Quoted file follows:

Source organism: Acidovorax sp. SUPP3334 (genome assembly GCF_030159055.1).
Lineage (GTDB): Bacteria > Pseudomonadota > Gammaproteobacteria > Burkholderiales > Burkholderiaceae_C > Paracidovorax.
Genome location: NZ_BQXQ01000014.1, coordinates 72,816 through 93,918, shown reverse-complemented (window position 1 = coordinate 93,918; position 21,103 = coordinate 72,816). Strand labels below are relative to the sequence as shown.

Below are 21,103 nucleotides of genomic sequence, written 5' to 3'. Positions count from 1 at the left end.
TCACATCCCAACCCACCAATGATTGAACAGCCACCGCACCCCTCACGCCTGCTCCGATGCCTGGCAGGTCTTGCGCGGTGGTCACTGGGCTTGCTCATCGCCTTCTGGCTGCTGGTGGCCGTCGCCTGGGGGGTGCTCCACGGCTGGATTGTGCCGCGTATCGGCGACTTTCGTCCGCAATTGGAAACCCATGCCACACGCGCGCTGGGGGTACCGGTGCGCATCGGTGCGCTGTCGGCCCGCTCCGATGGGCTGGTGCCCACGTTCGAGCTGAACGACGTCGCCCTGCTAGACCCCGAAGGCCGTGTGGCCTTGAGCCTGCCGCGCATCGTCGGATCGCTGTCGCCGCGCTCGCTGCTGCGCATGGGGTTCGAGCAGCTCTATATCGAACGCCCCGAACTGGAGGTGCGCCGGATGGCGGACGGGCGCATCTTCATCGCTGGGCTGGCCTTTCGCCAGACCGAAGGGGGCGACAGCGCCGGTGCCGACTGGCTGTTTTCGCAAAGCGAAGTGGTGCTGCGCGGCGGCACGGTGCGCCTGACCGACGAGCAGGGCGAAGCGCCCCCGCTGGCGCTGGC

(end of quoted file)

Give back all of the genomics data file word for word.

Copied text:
Source organism: Acidovorax sp. SUPP3334 (genome assembly GCF_030159055.1).
Lineage (GTDB): Bacteria > Pseudomonadota > Gammaproteobacteria > Burkholderiales > Burkholderiaceae_C > Paracidovorax.
Genome location: NZ_BQXQ01000014.1, coordinates 72,816 through 93,918, shown reverse-complemented (window position 1 = coordinate 93,918; position 21,103 = coordinate 72,816). Strand labels below are relative to the sequence as shown.

Below are 21,103 nucleotides of genomic sequence, written 5' to 3'. Positions count from 1 at the left end.
TCACATCCCAACCCACCAATGATTGAACAGCCACCGCACCCCTCACGCCTGCTCCGATGCCTGGCAGGTCTTGCGCGGTGGTCACTGGGCTTGCTCATCGCCTTCTGGCTGCTGGTGGCCGTCGCCTGGGGGGTGCTCCACGGCTGGATTGTGCCGCGTATCGGCGACTTTCGTCCGCAATTGGAAACCCATGCCACACGCGCGCTGGGGGTACCGGTGCGCATCGGTGCGCTGTCGGCCCGCTCCGATGGGCTGGTGCCCACGTTCGAGCTGAACGACGTCGCCCTGCTAGACCCCGAAGGCCGTGTGGCCTTGAGCCTGCCGCGCATCGTCGGATCGCTGTCGCCGCGCTCGCTGCTGCGCATGGGGTTCGAGCAGCTCTATATCGAACGCCCCGAACTGGAGGTGCGCCGGATGGCGGACGGGCGCATCTTCATCGCTGGGCTGGCCTTTCGCCAGACCGAAGGGGGCGACAGCGCCGGTGCCGACTGGCTGTTTTCGCAAAGCGAAGTGGTGCTGCGCGGCGGCACGGTGCGCCTGACCGACGAGCAGGGCGAAGCGCCCCCGCTGGCGCTGGC